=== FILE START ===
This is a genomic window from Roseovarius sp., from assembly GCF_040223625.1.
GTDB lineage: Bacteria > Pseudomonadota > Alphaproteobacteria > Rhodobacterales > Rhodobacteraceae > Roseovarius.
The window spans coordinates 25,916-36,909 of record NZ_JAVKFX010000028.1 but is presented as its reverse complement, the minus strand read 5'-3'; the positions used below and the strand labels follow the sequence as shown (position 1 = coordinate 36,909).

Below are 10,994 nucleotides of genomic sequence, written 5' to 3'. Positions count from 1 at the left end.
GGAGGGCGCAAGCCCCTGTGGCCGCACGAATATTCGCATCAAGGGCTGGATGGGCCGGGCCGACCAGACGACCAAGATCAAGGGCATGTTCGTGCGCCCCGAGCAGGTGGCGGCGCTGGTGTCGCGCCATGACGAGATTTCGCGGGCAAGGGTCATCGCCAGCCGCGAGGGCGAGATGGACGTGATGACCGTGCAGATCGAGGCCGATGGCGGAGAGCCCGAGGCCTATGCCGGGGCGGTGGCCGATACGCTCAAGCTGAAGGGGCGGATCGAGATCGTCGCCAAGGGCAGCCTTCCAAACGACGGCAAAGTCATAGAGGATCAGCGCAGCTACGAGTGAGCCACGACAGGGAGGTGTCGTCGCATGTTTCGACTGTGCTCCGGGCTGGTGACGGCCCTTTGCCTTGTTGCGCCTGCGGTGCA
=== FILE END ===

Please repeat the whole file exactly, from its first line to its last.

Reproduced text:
This is a genomic window from Roseovarius sp., from assembly GCF_040223625.1.
GTDB lineage: Bacteria > Pseudomonadota > Alphaproteobacteria > Rhodobacterales > Rhodobacteraceae > Roseovarius.
The window spans coordinates 25,916-36,909 of record NZ_JAVKFX010000028.1 but is presented as its reverse complement, the minus strand read 5'-3'; the positions used below and the strand labels follow the sequence as shown (position 1 = coordinate 36,909).

Below are 10,994 nucleotides of genomic sequence, written 5' to 3'. Positions count from 1 at the left end.
GGAGGGCGCAAGCCCCTGTGGCCGCACGAATATTCGCATCAAGGGCTGGATGGGCCGGGCCGACCAGACGACCAAGATCAAGGGCATGTTCGTGCGCCCCGAGCAGGTGGCGGCGCTGGTGTCGCGCCATGACGAGATTTCGCGGGCAAGGGTCATCGCCAGCCGCGAGGGCGAGATGGACGTGATGACCGTGCAGATCGAGGCCGATGGCGGAGAGCCCGAGGCCTATGCCGGGGCGGTGGCCGATACGCTCAAGCTGAAGGGGCGGATCGAGATCGTCGCCAAGGGCAGCCTTCCAAACGACGGCAAAGTCATAGAGGATCAGCGCAGCTACGAGTGAGCCACGACAGGGAGGTGTCGTCGCATGTTTCGACTGTGCTCCGGGCTGGTGACGGCCCTTTGCCTTGTTGCGCCTGCGGTGCA